Pray tell, who funded this study?
I do think publishing this result does more harm than good. "Knowledge" isn't positive knowledge given the inevitable gross misinterpretations by hypersecular enthusiasts.
'Healing power of prayer revealed'
Research shows prayer has a beneficial effect
A massive study has found that patients admitted to hospital with heart trouble fare better if someone is praying for them.
None of those involved were told that people were engaging in what is known as "intercessory prayer" on their behalf.
Just over half of these, picked at random, were made the subject of intercessory prayer.
However, on average, the 500 patients prayed for had 11% less complications during their stay in hospital.
In all, the researchers looked at 990 people admitted to the coronary care unit over the course of a year.
Using a standard coronary care scoring system, patients from prayer and non-prayer groups were assessed. Those who were the subject of prayer did better than their fellow patients, although in general, they did not get out of hospital any earlier.
'Could be chance'
The research team, based at a university hospital in Kansas City, US, admitted that no rational explanation could be found to explain away the difference.
But their report said: "We have not proven that God answers prayer or that God even exists. It was intercessory prayer, not the existence of God, that was tested here.
"Chance still remains a possible explanation of our results."
The prayers were said by volunteers from a local church. They were simply sent the patient's first name on a piece of paper, and told to pray for "a speedy recovery with no complications".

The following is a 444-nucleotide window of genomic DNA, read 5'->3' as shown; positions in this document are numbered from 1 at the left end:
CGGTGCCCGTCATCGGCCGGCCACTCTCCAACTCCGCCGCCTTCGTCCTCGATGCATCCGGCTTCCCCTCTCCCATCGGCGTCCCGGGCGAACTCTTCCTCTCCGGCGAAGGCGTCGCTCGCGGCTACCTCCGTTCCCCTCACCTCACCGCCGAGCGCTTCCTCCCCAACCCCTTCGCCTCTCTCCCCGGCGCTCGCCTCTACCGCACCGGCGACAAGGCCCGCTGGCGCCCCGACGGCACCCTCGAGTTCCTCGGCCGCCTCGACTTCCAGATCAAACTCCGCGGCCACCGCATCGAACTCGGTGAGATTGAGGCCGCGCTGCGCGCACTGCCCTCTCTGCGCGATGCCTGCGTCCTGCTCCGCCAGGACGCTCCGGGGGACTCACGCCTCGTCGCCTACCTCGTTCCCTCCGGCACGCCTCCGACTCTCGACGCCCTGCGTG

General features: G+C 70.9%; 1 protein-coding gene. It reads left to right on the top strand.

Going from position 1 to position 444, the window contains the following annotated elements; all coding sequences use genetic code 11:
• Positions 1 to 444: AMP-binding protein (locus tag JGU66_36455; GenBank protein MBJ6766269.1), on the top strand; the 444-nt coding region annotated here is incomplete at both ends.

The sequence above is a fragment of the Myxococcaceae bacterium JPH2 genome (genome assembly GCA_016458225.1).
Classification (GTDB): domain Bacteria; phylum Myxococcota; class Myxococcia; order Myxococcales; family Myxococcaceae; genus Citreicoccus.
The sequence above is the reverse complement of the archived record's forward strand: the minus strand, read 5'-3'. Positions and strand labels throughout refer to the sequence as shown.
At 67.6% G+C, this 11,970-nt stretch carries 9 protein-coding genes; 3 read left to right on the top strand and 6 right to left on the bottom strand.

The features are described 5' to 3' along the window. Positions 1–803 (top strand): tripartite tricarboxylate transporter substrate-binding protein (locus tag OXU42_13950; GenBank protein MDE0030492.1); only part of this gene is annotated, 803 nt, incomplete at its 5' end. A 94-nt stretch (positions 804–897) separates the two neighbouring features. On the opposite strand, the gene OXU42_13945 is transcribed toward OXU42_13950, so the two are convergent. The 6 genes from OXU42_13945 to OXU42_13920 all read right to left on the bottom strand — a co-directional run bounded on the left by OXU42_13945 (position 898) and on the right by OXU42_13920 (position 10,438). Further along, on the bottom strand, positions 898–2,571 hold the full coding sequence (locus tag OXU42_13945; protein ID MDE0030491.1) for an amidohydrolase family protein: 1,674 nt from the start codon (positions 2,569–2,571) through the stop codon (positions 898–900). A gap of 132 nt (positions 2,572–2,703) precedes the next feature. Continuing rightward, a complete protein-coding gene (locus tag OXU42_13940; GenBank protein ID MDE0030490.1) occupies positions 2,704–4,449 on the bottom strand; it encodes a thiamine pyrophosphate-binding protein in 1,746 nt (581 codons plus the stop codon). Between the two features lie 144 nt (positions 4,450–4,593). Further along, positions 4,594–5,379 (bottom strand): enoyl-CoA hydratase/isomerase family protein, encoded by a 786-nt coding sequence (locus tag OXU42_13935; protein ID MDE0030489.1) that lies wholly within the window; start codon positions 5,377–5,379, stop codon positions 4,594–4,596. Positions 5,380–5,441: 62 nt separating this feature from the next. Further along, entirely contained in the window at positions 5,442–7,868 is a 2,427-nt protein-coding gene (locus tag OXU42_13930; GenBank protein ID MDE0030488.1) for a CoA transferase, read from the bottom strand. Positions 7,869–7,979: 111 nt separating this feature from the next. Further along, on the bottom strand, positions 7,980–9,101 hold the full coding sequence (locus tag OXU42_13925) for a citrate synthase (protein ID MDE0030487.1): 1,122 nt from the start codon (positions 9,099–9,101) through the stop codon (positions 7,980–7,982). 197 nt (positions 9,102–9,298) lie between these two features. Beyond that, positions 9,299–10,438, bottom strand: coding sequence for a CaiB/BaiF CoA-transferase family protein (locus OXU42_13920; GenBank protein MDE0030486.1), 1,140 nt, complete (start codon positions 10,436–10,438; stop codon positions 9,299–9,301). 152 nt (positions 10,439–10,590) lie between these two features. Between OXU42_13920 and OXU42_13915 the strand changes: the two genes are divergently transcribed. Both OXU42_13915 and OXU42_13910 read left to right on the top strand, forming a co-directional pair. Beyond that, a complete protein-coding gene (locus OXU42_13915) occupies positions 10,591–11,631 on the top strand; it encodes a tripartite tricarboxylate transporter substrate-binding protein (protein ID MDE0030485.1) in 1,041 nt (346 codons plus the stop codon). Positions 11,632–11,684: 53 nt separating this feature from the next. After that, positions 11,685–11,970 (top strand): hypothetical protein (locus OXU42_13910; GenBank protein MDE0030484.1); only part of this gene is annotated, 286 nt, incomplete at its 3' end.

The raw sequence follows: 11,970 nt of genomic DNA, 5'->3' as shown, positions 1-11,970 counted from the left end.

Those being prayed for did not even know that a clinical trial was going on, let alone that they were the target of prayer. The scientists believed that knowing that someone was praying for you could conceivably have an effect on outcomes.
Other studies into the effects of intercessory prayer have been inconclusive - it has been found in earlier studies to have no significant effect on leukaemia patients, or those suffering from anxiety or depression.
However, one study into AIDS patients found significant improvements in the number of infections acquired when intercessory prayer was given.
The latest study was published in the Archives of Internal Medicine.
Beautiful story. Those who doubt it have obviously never experienced healing through prayer.
A dear friend called me today, saying that her church held a special service just last night devoted to Jill Carroll.
I am stunned that a forum which values prayer so deeply would be so callous to think it cannot effect healing of every kind.
I'm an atheist, but I have a son who is quite religious. I discuss religion with him all the time and he understands my point of view. I think this was a good study although they could have looked into a few other things. Nevertheless, I'm thinking that it might be somewhat cruel to send my son this article.
No it doesn't, any more than a chain smoker who lives to 100 indicates that smoking isn't harmful.
Somehow I doubt you'd say this if the results came out the other way.
Since when does it take a study to determine what God has said to be the truth? The only people who put any stock in such a study are atheists and agnostics.
Gideon wanted to see proof, too.
Your lack of faith is....disturbing.
quote "One caveat is that with so many individuals receiving prayer from friends and family, as well as personal prayer, it may be impossible to disentangle the effects of study prayer from background prayer"
you always have to read to the end to get the truth.
Jesus, in Nazareth, "could do no mighty works there because of their unbelief." Yet He healed all 10 lepers. How? "Your faith has made you whole."
ack...gack...hey, cut it out :)